Two decades ago, Ramanathan and Collins introduced a model that provides the information that how formation of cloud over Pacific waters sets an upper limit on how hot the tropics can get. The model is known as thermostat hypothesis.
The model, which was first proposed in 1991, has had a warm welcome among skeptics of human-caused global warming than with most climatologists, because it suggests that there’s a limit to how bad things can get.
Using evidence of temperatures collected in tropical waters,advocate of the hypothesis have suggested that the tropics are unlikely to ever reach average sea surface temperatures much greater than 31 degrees Celsius (88 degrees Fahrenheit).
While the method also receives some criticism that the hypothetical mechanisms, there has been limited evidence demonstrating the temperature of tropical waters consistently rising above 31 degrees at any time in history.
Recent findings has totally refused the need for any such model, showing that temperatures probably exceeded the hypothetical limit during a warm spell 56 million years ago.
Now a team from Purdue University has published evidence that shows not only were tropical ocean waters warmer during a period called the Paleocene-Eocene Thermal Maximum (PETM), they were the warmest the ocean has been in the past 100 million years.
This period of history – also called the Eocene Thermal Maximum 1 – falls roughly 200,000 years when the average global temperature was about 8 degrees Celsius (14 degrees Fahrenheit) warmer than today, most likely the result of carbon dioxide being released into the atmosphere over a period of a few thousand years or so.
Calculating the temperature of the ocean millions of years in the past requires digging up sediments which were deposited at that time and then analysing the chemistry of the remains of dead marine organisms such as foraminifera.
In this case, the researchers had their job cut out for them, given the difficulty in accessing tropical marine sediment from the time of the PETM.
They found a thin section of material in Nigeria, and studied the types of organisms within it, as well as measuring the ratio of isotopes in their shells and analysing an organic residue called TEX86 to estimate temperatures during that period.
Combined, their results indicated sea surface temperatures of around 33 degrees Celsius (91 degrees Fahrenheit), rising to a lofty 36 degrees Celsius (97 degrees Fahrenheit) during the PETM.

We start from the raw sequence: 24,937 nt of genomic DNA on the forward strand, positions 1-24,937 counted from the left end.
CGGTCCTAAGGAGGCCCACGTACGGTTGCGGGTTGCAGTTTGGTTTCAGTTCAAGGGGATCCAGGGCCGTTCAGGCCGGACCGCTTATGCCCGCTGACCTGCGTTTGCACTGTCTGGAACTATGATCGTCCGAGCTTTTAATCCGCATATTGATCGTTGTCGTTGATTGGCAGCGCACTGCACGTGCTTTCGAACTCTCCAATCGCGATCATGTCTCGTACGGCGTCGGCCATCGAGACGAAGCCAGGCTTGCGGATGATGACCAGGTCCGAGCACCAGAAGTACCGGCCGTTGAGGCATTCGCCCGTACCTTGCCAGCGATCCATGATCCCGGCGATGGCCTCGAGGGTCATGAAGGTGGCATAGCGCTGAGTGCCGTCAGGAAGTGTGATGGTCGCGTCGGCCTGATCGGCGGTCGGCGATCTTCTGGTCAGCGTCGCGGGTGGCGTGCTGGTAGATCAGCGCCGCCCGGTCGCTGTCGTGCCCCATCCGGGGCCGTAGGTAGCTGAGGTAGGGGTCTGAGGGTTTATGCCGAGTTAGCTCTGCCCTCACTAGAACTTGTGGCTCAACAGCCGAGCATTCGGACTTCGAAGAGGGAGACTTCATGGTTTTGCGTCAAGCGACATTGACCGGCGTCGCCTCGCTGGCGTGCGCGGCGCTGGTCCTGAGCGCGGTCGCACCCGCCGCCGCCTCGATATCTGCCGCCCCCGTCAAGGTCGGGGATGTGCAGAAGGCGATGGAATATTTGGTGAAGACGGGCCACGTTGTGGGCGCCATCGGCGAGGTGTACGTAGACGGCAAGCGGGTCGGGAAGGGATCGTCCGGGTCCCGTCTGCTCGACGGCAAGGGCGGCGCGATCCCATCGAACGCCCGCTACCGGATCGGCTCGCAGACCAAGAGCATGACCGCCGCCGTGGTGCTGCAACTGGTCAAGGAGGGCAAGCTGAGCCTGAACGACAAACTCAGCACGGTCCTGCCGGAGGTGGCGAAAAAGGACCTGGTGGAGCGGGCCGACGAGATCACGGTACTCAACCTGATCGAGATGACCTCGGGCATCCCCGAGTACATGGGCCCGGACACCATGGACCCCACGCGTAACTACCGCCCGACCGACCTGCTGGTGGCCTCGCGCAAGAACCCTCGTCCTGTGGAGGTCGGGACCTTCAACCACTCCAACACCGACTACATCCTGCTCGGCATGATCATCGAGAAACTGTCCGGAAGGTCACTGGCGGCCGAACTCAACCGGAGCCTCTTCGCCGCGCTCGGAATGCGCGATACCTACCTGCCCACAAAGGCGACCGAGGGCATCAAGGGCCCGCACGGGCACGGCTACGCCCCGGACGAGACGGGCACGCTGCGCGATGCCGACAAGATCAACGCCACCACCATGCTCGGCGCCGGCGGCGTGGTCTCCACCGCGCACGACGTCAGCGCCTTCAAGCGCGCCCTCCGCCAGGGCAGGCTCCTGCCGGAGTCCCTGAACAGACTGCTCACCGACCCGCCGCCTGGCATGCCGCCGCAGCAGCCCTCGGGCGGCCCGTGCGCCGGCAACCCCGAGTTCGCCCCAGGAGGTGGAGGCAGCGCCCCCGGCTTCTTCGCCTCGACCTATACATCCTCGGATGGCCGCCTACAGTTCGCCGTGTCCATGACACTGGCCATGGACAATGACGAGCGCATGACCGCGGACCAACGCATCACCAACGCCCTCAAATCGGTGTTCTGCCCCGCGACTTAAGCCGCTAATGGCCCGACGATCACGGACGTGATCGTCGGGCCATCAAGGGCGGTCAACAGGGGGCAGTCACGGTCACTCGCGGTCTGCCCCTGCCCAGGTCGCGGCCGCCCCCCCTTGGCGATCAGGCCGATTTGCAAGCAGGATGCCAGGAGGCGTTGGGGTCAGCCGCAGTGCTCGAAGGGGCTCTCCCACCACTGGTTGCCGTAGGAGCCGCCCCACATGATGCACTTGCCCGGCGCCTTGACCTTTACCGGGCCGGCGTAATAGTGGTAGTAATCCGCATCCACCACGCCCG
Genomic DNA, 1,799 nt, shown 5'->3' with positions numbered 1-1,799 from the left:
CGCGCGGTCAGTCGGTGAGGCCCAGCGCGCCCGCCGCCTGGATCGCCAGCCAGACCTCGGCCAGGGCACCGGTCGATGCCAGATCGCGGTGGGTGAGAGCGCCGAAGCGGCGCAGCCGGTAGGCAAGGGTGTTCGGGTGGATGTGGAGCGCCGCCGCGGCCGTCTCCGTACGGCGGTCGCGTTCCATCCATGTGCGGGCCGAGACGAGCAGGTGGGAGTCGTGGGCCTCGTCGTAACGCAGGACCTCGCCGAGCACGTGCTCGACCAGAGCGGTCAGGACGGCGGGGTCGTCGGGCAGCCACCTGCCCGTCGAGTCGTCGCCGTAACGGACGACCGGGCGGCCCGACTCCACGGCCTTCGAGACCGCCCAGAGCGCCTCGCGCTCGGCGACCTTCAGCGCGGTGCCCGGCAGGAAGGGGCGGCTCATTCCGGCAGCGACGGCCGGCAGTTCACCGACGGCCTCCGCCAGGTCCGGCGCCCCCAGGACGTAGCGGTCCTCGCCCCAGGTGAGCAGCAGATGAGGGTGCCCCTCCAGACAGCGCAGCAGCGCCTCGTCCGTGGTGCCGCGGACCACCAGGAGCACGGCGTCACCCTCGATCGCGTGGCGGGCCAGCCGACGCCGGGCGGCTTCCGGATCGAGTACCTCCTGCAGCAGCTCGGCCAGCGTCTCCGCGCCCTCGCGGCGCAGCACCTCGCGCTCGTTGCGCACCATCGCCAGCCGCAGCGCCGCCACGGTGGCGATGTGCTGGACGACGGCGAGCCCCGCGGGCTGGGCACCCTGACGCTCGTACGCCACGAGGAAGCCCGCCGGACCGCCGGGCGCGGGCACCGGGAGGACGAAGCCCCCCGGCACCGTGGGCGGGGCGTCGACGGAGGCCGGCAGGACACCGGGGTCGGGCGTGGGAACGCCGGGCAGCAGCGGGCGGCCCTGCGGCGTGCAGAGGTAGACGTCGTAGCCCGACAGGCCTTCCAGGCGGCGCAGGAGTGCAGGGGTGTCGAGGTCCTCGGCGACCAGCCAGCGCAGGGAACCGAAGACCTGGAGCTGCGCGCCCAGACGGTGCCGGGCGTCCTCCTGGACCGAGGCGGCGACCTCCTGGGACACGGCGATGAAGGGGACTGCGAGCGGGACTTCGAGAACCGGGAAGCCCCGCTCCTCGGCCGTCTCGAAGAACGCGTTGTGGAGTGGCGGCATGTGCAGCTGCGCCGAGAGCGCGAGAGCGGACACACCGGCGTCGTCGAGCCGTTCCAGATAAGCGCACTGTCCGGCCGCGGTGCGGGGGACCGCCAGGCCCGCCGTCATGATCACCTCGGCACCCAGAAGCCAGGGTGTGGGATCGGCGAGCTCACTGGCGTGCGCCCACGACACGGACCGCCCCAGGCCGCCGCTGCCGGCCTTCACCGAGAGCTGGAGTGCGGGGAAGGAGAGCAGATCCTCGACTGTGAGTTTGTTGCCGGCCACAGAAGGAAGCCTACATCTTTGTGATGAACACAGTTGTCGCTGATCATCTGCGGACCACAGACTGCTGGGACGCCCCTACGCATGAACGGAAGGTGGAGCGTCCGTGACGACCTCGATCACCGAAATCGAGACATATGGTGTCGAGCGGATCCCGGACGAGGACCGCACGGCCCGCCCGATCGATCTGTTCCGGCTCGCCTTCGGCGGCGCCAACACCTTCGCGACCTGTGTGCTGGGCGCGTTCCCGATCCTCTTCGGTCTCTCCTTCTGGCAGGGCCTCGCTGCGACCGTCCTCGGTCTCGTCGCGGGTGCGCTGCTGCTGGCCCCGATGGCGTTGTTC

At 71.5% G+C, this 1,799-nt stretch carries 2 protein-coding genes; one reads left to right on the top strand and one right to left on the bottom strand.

“This is the first time that we’ve found really good information, in a very detailed way, where we saw major changes in the tropics directly associated with warming past a key threshold in the past 60 million years,” said one of the team, Matthew Huber.
The PETM was accompanied by a mass extinction event, with up to half of all foraminifera disappearing over the course of about 1,000 years, eroding the foundations of a far-reaching food web.
“The records produced in this study indicate that when the tropics warmed that last little bit, a threshold was passed and parts of the tropical biosphere seem to have died,” said Huber.
Huber and his team attribute this mass die-off to the swift warming of the tropical oceans, posing a stark warning of similar events occurring in our not too distant future.
Of course, some might take comfort in the fact that the world has seen such temperatures in the distant past, with ecosystems inevitably bouncing back in the long run.
But while the temperature rise might have a precedent, such a rapid rise in ocean temperature will undoubtedly spell catastrophe for communities in poorer parts of the world, whose territories overlap with much of the tropics.
“If you say there’s no tropical thermostat, then half of the world’s biodiversity – over half of the world’s population, the tropical rainforests, the reefs, India, Brazil – these populous and very important countries have nothing to prevent them from warming up substantially above conditions that humans have been used to,” said Huber.
Additional research could still provide data supporting the thermostat hypothesis, but for now, it looks like we’ll need to base our predictions of the future on tropical waters that could get a lot warmer than 31 degrees Celsius.